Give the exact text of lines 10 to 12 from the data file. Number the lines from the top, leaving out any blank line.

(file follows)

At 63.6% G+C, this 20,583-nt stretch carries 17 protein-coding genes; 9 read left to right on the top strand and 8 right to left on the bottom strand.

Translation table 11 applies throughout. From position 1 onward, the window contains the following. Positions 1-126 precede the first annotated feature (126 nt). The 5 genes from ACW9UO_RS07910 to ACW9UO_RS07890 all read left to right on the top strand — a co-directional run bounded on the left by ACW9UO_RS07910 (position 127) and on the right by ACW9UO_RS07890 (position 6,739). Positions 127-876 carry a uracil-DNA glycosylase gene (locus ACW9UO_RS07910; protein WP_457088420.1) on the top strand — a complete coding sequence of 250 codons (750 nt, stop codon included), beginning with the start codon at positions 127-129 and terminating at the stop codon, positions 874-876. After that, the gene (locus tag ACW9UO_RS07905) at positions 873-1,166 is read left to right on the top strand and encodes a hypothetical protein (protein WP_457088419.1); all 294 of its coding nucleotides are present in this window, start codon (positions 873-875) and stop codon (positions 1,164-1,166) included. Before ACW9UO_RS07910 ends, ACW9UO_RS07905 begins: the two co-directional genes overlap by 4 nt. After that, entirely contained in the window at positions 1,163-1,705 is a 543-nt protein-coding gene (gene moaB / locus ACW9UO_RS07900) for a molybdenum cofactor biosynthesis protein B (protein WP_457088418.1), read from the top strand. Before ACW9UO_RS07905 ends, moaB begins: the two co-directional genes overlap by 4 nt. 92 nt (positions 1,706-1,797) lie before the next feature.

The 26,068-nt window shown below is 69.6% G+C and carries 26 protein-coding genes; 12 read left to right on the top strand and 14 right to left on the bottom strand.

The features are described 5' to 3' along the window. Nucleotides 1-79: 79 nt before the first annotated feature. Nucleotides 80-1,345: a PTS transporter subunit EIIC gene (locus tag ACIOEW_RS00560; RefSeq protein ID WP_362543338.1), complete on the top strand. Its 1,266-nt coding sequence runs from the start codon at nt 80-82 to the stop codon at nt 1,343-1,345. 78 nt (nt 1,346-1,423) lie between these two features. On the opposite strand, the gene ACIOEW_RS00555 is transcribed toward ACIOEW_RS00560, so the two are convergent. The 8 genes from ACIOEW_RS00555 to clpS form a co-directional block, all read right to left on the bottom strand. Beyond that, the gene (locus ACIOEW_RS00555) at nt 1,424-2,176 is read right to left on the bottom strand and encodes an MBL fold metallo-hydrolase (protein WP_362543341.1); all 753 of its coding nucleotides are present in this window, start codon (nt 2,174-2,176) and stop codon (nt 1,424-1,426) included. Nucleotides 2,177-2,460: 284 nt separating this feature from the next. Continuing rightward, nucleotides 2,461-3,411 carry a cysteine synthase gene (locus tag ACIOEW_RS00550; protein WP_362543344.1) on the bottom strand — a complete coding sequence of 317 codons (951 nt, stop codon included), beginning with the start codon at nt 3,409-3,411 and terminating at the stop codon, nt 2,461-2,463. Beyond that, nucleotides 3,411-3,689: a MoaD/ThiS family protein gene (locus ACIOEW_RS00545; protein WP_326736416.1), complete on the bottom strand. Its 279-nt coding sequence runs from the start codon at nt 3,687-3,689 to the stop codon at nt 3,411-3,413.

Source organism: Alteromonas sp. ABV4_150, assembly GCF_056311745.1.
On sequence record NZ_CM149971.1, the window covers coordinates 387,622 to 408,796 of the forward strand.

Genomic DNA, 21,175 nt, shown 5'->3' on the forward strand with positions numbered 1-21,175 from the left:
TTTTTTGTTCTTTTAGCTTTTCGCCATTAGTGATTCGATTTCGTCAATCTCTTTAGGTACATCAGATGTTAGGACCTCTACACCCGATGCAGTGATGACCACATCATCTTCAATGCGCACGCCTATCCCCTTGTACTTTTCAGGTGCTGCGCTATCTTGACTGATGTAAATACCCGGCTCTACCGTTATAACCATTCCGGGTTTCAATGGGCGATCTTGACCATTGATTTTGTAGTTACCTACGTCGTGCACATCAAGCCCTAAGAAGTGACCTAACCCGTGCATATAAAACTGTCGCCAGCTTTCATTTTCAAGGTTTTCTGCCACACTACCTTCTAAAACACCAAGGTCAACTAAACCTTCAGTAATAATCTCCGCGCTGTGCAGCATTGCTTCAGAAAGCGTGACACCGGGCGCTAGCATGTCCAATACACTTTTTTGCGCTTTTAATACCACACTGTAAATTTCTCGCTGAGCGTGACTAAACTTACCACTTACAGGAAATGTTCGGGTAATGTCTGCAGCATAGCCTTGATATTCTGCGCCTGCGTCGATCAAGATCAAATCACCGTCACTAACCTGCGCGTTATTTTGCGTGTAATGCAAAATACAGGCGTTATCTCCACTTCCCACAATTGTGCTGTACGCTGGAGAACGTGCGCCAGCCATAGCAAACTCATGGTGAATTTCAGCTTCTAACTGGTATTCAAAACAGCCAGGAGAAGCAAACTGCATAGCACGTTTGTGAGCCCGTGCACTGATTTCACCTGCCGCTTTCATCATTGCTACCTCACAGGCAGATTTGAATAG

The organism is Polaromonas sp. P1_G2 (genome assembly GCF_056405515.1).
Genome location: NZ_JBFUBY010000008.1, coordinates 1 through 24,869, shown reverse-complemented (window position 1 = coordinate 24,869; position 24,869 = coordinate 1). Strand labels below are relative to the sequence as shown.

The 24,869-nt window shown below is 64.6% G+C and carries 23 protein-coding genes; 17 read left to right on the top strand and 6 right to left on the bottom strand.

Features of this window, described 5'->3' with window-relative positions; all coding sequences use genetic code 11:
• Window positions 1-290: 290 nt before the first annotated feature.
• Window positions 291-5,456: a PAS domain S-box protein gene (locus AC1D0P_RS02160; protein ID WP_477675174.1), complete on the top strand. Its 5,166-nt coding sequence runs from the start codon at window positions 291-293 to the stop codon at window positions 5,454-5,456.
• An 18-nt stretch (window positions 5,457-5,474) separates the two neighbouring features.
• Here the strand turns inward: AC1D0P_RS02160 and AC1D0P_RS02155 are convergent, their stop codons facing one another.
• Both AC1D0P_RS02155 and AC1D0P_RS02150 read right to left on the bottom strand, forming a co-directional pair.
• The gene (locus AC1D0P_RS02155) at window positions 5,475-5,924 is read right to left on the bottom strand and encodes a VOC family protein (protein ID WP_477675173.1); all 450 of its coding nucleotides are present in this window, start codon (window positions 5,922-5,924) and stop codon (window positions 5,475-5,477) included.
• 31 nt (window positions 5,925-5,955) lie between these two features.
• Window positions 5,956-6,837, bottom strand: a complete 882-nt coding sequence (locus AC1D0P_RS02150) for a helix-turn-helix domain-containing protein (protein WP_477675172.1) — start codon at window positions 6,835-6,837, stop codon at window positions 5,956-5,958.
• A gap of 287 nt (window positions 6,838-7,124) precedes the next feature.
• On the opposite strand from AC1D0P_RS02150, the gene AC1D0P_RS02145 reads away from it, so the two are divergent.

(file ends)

Genome location: NZ_JBFUBY010000008.1, coordinates 1 through 24,869, shown reverse-complemented (window position 1 = coordinate 24,869; position 24,869 = coordinate 1). Strand labels below are relative to the sequence as shown.

The 24,869-nt window shown below is 64.6% G+C and carries 23 protein-coding genes; 17 read left to right on the top strand and 6 right to left on the bottom strand.

Features of this window, described 5'->3' with window-relative positions; all coding sequences use genetic code 11: